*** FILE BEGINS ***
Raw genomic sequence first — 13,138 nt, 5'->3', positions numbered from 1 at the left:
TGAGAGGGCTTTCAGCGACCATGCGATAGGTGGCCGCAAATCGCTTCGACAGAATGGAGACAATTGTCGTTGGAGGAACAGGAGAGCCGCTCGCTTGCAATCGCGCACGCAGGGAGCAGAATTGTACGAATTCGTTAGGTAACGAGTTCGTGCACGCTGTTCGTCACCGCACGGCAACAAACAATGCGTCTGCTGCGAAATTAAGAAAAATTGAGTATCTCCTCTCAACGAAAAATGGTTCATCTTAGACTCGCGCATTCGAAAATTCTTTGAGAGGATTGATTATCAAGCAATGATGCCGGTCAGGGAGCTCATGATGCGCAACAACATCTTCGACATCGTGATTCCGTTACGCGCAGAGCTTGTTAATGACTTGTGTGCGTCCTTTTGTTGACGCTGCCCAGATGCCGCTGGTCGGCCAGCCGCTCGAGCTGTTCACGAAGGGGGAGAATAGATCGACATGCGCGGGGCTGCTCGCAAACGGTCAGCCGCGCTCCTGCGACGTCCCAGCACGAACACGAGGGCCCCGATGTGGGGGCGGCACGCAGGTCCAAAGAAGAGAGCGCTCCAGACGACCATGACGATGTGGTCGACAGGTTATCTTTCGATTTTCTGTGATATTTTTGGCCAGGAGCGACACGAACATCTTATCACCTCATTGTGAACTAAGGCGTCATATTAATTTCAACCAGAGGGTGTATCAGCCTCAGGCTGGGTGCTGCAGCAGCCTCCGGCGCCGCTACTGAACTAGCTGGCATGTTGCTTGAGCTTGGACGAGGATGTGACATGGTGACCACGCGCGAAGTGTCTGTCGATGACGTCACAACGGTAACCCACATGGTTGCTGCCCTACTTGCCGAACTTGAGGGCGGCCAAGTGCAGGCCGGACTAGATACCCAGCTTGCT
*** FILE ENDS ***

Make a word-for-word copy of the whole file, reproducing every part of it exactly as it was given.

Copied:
Raw genomic sequence first — 13,138 nt, 5'->3', positions numbered from 1 at the left:
TGAGAGGGCTTTCAGCGACCATGCGATAGGTGGCCGCAAATCGCTTCGACAGAATGGAGACAATTGTCGTTGGAGGAACAGGAGAGCCGCTCGCTTGCAATCGCGCACGCAGGGAGCAGAATTGTACGAATTCGTTAGGTAACGAGTTCGTGCACGCTGTTCGTCACCGCACGGCAACAAACAATGCGTCTGCTGCGAAATTAAGAAAAATTGAGTATCTCCTCTCAACGAAAAATGGTTCATCTTAGACTCGCGCATTCGAAAATTCTTTGAGAGGATTGATTATCAAGCAATGATGCCGGTCAGGGAGCTCATGATGCGCAACAACATCTTCGACATCGTGATTCCGTTACGCGCAGAGCTTGTTAATGACTTGTGTGCGTCCTTTTGTTGACGCTGCCCAGATGCCGCTGGTCGGCCAGCCGCTCGAGCTGTTCACGAAGGGGGAGAATAGATCGACATGCGCGGGGCTGCTCGCAAACGGTCAGCCGCGCTCCTGCGACGTCCCAGCACGAACACGAGGGCCCCGATGTGGGGGCGGCACGCAGGTCCAAAGAAGAGAGCGCTCCAGACGACCATGACGATGTGGTCGACAGGTTATCTTTCGATTTTCTGTGATATTTTTGGCCAGGAGCGACACGAACATCTTATCACCTCATTGTGAACTAAGGCGTCATATTAATTTCAACCAGAGGGTGTATCAGCCTCAGGCTGGGTGCTGCAGCAGCCTCCGGCGCCGCTACTGAACTAGCTGGCATGTTGCTTGAGCTTGGACGAGGATGTGACATGGTGACCACGCGCGAAGTGTCTGTCGATGACGTCACAACGGTAACCCACATGGTTGCTGCCCTACTTGCCGAACTTGAGGGCGGCCAAGTGCAGGCCGGACTAGATACCCAGCTTGCT